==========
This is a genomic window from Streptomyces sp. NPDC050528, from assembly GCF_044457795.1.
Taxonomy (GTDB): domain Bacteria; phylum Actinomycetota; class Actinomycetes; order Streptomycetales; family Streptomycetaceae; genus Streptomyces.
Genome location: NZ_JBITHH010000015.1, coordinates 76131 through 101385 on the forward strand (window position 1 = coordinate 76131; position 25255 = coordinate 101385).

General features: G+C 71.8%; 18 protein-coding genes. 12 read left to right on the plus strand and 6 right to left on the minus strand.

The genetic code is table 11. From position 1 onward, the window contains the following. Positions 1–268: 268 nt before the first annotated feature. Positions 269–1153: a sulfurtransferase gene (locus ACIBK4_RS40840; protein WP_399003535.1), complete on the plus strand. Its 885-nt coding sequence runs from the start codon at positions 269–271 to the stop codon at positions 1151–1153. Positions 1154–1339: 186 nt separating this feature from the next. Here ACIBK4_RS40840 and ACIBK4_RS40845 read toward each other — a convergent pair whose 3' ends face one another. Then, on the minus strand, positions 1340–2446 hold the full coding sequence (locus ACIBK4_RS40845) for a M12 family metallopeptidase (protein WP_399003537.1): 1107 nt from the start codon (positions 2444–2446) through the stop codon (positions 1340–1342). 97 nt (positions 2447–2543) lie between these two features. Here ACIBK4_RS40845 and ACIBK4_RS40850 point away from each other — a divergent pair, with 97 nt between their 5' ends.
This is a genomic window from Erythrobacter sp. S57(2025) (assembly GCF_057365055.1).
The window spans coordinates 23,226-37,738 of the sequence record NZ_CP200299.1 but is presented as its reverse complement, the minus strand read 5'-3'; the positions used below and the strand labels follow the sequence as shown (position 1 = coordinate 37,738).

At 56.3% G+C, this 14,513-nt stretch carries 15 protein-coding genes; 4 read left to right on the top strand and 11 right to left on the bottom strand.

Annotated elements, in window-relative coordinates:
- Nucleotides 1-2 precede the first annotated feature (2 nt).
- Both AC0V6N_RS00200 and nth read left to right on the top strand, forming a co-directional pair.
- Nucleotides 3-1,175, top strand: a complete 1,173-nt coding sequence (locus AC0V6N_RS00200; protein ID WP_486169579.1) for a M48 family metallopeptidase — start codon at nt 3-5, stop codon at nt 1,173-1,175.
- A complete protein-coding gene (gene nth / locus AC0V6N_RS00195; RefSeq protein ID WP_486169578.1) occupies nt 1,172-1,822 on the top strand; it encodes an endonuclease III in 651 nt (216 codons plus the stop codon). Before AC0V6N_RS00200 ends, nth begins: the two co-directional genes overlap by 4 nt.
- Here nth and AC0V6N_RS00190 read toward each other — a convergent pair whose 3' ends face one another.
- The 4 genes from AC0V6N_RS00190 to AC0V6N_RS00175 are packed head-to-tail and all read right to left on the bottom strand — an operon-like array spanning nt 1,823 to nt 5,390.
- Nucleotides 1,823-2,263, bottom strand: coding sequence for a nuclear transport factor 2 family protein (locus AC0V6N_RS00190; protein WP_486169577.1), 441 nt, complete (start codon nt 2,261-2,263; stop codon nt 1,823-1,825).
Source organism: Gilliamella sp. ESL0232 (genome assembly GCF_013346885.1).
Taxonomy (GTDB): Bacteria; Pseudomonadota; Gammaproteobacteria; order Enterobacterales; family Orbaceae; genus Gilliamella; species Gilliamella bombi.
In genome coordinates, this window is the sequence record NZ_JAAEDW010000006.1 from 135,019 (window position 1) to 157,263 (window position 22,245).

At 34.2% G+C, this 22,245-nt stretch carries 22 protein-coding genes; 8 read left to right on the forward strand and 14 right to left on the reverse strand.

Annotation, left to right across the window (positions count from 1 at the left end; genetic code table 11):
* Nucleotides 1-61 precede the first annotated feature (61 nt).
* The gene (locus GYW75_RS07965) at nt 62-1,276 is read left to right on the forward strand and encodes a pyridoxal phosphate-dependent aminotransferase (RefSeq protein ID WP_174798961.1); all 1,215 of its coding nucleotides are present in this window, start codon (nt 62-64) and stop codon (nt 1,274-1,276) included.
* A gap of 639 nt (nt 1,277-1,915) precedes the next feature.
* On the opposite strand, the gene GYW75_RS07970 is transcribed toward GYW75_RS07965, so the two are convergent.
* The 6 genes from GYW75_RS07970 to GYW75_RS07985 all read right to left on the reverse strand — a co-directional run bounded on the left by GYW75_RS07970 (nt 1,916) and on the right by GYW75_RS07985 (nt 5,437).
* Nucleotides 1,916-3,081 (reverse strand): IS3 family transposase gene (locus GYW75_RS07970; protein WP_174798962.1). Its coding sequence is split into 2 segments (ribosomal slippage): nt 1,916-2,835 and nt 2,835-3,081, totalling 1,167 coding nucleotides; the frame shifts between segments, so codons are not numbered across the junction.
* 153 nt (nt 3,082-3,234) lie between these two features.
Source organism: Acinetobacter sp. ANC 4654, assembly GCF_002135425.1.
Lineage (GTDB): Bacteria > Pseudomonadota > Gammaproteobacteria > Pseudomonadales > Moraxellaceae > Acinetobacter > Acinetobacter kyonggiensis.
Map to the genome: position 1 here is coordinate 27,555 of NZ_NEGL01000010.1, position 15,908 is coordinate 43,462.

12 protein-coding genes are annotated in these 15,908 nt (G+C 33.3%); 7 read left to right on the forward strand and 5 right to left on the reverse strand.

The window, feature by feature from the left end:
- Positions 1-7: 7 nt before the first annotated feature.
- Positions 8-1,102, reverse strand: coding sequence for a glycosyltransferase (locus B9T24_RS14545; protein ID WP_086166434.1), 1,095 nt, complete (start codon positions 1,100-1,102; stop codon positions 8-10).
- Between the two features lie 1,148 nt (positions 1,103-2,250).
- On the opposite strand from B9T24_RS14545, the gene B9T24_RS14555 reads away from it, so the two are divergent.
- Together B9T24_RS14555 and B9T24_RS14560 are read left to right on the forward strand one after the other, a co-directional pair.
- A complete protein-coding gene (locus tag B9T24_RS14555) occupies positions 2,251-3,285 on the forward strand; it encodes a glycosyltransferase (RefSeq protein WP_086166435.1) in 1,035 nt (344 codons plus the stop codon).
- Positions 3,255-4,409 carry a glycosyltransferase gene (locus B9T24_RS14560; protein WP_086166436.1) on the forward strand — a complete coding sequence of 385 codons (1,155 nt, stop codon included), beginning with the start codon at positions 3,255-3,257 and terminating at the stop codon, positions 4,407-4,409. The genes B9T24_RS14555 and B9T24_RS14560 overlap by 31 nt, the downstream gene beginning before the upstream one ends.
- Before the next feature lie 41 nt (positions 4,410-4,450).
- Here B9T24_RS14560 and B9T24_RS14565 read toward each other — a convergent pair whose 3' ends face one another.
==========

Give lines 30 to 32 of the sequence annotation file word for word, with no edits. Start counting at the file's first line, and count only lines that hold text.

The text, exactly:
Lineage (GTDB): Bacteria > Pseudomonadota > Gammaproteobacteria > Pseudomonadales > Moraxellaceae > Acinetobacter > Acinetobacter kyonggiensis.
Map to the genome: position 1 here is coordinate 27,555 of NZ_NEGL01000010.1, position 15,908 is coordinate 43,462.

12 protein-coding genes are annotated in these 15,908 nt (G+C 33.3%); 7 read left to right on the forward strand and 5 right to left on the reverse strand.